After several operations with 171 Squadron spent circling enemy-occupied areas at high altitude to confuse the Luftwaffe, nicknamed flying around the race course, Mr Seabury and his friends changed the name of their Norfolk base from North Creake to Up the Creek, as that was the destination they appeared to be leading the Germans.

In April 1945, weeks before the end of the war, seven Halifaxes took off, each carrying a full load of 500lb bombs. The operation was intended to disrupt the Luftwaffe's squadron of Messerschmitt Me 262 jet fighters based at Ingolstadt, north of Munich.

The Me 262 was the world's first jet-powered fighter and posed a deadly threat to Allied aircraft. Mr Seabury's plane had the dubious honour of leading the squadron and marking the target.

He recalled: "All went surprisingly well and we arrived within 10 miles of our target. The night was reasonably clear and we started a time and distance run. As bomb aimer I did the countdown.

"I was just about to say 'bomb doors open' when the aerodrome lights were switched on to reveal control tower, hangars and German aircraft in dispersal areas. We had a perfect drop and were on our way home before they either switched off or we blew out their lights. After much discussion, we decided that some poor bod had thought we were one of theirs and switched on the Drem system (airfield night lighting). I suppose he won't forget that night either."

It was his final mission, and having completed 18 Special Duties operations in addition to his first tour of 34 sorties, he was declared unfit for further flying and remustered as a physical fitness officer. He was subjected to 12 weeks at the RAF School of Physical Training at Cosford and posted to Upper Heyford and the Isle of Man, before completing his RAF service at Middle East Command in Aden in August 1946.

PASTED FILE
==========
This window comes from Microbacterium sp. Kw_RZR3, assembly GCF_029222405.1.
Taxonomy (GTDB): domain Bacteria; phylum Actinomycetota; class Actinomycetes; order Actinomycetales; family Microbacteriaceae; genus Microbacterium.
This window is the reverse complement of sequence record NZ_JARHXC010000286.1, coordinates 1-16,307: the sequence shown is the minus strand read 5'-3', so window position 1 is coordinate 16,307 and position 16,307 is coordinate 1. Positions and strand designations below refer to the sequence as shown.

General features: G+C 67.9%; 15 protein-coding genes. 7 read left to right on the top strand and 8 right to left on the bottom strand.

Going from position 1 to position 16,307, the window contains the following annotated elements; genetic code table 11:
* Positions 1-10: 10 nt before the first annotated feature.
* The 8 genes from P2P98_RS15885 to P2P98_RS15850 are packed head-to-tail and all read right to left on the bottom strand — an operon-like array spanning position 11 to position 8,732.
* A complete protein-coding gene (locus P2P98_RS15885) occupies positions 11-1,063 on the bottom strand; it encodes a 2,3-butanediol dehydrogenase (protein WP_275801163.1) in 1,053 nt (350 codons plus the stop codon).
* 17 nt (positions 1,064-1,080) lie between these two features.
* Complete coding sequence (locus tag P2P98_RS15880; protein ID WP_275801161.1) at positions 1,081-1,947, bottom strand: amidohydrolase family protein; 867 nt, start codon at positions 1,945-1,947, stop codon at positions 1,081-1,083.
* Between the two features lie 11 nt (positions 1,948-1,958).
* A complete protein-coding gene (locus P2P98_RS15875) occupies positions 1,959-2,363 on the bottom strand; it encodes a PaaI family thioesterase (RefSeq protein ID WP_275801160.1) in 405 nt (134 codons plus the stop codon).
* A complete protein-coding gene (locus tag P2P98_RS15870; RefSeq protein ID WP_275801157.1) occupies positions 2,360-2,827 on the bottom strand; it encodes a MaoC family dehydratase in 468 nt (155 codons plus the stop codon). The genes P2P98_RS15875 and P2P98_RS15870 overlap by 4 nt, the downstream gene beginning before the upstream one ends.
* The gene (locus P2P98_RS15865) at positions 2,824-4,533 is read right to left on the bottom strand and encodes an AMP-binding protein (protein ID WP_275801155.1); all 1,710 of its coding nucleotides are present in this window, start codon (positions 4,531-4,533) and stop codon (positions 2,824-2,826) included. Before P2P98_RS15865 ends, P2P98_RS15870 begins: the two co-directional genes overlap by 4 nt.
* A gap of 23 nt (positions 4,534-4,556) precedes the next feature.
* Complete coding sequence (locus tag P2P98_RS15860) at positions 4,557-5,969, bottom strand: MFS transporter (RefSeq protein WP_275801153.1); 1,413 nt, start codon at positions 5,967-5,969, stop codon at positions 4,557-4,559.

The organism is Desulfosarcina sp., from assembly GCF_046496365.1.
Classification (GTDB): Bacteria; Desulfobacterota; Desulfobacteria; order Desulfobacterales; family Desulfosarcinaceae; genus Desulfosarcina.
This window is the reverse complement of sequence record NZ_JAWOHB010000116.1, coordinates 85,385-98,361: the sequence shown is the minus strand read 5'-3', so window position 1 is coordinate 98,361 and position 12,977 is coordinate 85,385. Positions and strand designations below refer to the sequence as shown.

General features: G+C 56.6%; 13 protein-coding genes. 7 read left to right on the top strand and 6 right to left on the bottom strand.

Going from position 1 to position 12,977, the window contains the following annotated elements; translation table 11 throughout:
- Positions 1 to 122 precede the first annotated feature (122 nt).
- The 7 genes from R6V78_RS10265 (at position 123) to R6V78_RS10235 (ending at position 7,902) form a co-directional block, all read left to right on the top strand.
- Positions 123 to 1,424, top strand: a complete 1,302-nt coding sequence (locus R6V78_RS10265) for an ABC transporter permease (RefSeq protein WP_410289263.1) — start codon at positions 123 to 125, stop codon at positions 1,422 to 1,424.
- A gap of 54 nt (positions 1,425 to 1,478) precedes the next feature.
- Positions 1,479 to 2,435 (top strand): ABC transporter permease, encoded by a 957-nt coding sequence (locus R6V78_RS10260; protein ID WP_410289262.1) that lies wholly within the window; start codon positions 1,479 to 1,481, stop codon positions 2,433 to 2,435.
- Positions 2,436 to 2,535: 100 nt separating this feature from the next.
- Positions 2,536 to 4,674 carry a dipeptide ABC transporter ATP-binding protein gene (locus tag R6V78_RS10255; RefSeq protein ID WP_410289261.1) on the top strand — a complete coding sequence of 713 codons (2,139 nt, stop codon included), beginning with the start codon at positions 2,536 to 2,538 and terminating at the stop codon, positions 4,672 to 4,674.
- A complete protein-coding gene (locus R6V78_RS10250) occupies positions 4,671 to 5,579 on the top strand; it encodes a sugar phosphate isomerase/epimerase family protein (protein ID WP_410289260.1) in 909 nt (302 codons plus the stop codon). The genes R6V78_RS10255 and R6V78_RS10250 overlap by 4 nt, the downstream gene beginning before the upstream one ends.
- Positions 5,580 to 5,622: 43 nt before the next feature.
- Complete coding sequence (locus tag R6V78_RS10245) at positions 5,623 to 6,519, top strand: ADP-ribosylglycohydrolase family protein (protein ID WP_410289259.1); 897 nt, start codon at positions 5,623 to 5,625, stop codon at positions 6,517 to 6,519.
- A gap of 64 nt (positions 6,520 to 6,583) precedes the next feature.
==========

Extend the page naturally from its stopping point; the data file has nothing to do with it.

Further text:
The crew he mainly flew with became firm friends throughout their lives and he made several trips to Australia and the UK to meet them. In civilian life, he worked for ICI in Glasgow and Ardeer, rising to a senior position in sales and making frequent trips abroad. In 1969, he was made redundant. He studied book keeping and bar management while his wife Netta went to catering college before beginning a new chapter in his life as a hotelier, opening the Stanley Hotel in Saltcoats in 1971.

The business was a great success and the couple retired early in 1984.

Mr Seabury loved amateur dramatics and was a leading light in the Ardrossan and Saltcoats Players. He also enjoyed fly fishing, golf, choral and solo singing and supporting his local rugby team, Ardrossan Academicals. He was famous throughout Ayrshire for his renditions of Burns songs and was a regular on the supper circuit. He and Netta, daughter of a former provost of Ardrossan, also had a small concert party and entertained in old folks' homes and social clubs around North Ayrshire.

A committed Christian all his life, he was an elder in the Church of Scotland for more than 50 years and a member for even longer. In a chance meeting with a former Luftwaffe airman on a cruise, he was able to embrace the other man as a brother and not an enemy. His faith was vital to him and he always carried his tattered copy of William Barclay's Book of Prayers.

Mr Seabury, a long-standing member of the Scottish Saltire Aircrew Association, was last year awarded the Bomber Command medal clasp.

His wife died before him and he is survived by his son Chris, his son's civil partner Dean and his daughter Shirley and her civil partner Margaret.